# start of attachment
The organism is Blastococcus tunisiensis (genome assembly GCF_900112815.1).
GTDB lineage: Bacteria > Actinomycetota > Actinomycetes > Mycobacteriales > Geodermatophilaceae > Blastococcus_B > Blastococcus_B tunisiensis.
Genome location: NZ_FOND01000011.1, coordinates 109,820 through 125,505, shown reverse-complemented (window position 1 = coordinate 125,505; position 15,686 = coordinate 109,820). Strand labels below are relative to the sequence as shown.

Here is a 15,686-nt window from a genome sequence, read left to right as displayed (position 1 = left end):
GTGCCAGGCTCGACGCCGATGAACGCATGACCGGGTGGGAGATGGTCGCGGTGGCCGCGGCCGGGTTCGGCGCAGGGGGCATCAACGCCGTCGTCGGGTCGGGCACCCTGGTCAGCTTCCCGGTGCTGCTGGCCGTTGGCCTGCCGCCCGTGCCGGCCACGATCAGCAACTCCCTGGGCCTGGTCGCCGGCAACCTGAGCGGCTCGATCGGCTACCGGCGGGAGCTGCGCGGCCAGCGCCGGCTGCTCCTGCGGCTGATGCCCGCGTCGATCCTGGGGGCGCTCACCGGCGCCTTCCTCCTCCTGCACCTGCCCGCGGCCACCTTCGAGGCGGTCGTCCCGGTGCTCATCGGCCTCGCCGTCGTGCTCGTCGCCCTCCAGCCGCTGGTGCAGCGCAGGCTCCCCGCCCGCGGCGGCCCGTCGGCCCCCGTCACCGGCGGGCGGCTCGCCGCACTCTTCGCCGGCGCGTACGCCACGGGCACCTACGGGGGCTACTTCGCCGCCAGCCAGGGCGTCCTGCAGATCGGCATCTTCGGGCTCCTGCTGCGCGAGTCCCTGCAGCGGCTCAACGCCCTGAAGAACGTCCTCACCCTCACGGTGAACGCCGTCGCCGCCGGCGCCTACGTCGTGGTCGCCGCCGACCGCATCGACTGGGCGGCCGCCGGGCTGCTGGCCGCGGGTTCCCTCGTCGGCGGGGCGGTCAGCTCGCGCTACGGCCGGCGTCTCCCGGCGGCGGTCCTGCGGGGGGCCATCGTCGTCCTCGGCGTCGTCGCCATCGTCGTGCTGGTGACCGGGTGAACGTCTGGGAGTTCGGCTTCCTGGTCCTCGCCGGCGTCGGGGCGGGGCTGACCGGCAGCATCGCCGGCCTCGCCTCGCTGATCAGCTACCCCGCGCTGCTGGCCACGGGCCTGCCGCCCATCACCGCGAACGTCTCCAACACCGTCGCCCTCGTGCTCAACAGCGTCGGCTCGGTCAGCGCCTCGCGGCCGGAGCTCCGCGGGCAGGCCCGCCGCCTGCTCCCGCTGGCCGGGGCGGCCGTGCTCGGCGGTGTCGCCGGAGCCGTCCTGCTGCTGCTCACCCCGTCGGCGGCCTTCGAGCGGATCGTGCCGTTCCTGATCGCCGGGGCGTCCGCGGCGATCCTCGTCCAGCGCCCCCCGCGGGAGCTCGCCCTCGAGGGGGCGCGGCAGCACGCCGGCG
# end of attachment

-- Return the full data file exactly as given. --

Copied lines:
The organism is Blastococcus tunisiensis (genome assembly GCF_900112815.1).
GTDB lineage: Bacteria > Actinomycetota > Actinomycetes > Mycobacteriales > Geodermatophilaceae > Blastococcus_B > Blastococcus_B tunisiensis.
Genome location: NZ_FOND01000011.1, coordinates 109,820 through 125,505, shown reverse-complemented (window position 1 = coordinate 125,505; position 15,686 = coordinate 109,820). Strand labels below are relative to the sequence as shown.

Here is a 15,686-nt window from a genome sequence, read left to right as displayed (position 1 = left end):
GTGCCAGGCTCGACGCCGATGAACGCATGACCGGGTGGGAGATGGTCGCGGTGGCCGCGGCCGGGTTCGGCGCAGGGGGCATCAACGCCGTCGTCGGGTCGGGCACCCTGGTCAGCTTCCCGGTGCTGCTGGCCGTTGGCCTGCCGCCCGTGCCGGCCACGATCAGCAACTCCCTGGGCCTGGTCGCCGGCAACCTGAGCGGCTCGATCGGCTACCGGCGGGAGCTGCGCGGCCAGCGCCGGCTGCTCCTGCGGCTGATGCCCGCGTCGATCCTGGGGGCGCTCACCGGCGCCTTCCTCCTCCTGCACCTGCCCGCGGCCACCTTCGAGGCGGTCGTCCCGGTGCTCATCGGCCTCGCCGTCGTGCTCGTCGCCCTCCAGCCGCTGGTGCAGCGCAGGCTCCCCGCCCGCGGCGGCCCGTCGGCCCCCGTCACCGGCGGGCGGCTCGCCGCACTCTTCGCCGGCGCGTACGCCACGGGCACCTACGGGGGCTACTTCGCCGCCAGCCAGGGCGTCCTGCAGATCGGCATCTTCGGGCTCCTGCTGCGCGAGTCCCTGCAGCGGCTCAACGCCCTGAAGAACGTCCTCACCCTCACGGTGAACGCCGTCGCCGCCGGCGCCTACGTCGTGGTCGCCGCCGACCGCATCGACTGGGCGGCCGCCGGGCTGCTGGCCGCGGGTTCCCTCGTCGGCGGGGCGGTCAGCTCGCGCTACGGCCGGCGTCTCCCGGCGGCGGTCCTGCGGGGGGCCATCGTCGTCCTCGGCGTCGTCGCCATCGTCGTGCTGGTGACCGGGTGAACGTCTGGGAGTTCGGCTTCCTGGTCCTCGCCGGCGTCGGGGCGGGGCTGACCGGCAGCATCGCCGGCCTCGCCTCGCTGATCAGCTACCCCGCGCTGCTGGCCACGGGCCTGCCGCCCATCACCGCGAACGTCTCCAACACCGTCGCCCTCGTGCTCAACAGCGTCGGCTCGGTCAGCGCCTCGCGGCCGGAGCTCCGCGGGCAGGCCCGCCGCCTGCTCCCGCTGGCCGGGGCGGCCGTGCTCGGCGGTGTCGCCGGAGCCGTCCTGCTGCTGCTCACCCCGTCGGCGGCCTTCGAGCGGATCGTGCCGTTCCTGATCGCCGGGGCGTCCGCGGCGATCCTCGTCCAGCGCCCCCCGCGGGAGCTCGCCCTCGAGGGGGCGCGGCAGCACGCCGGCG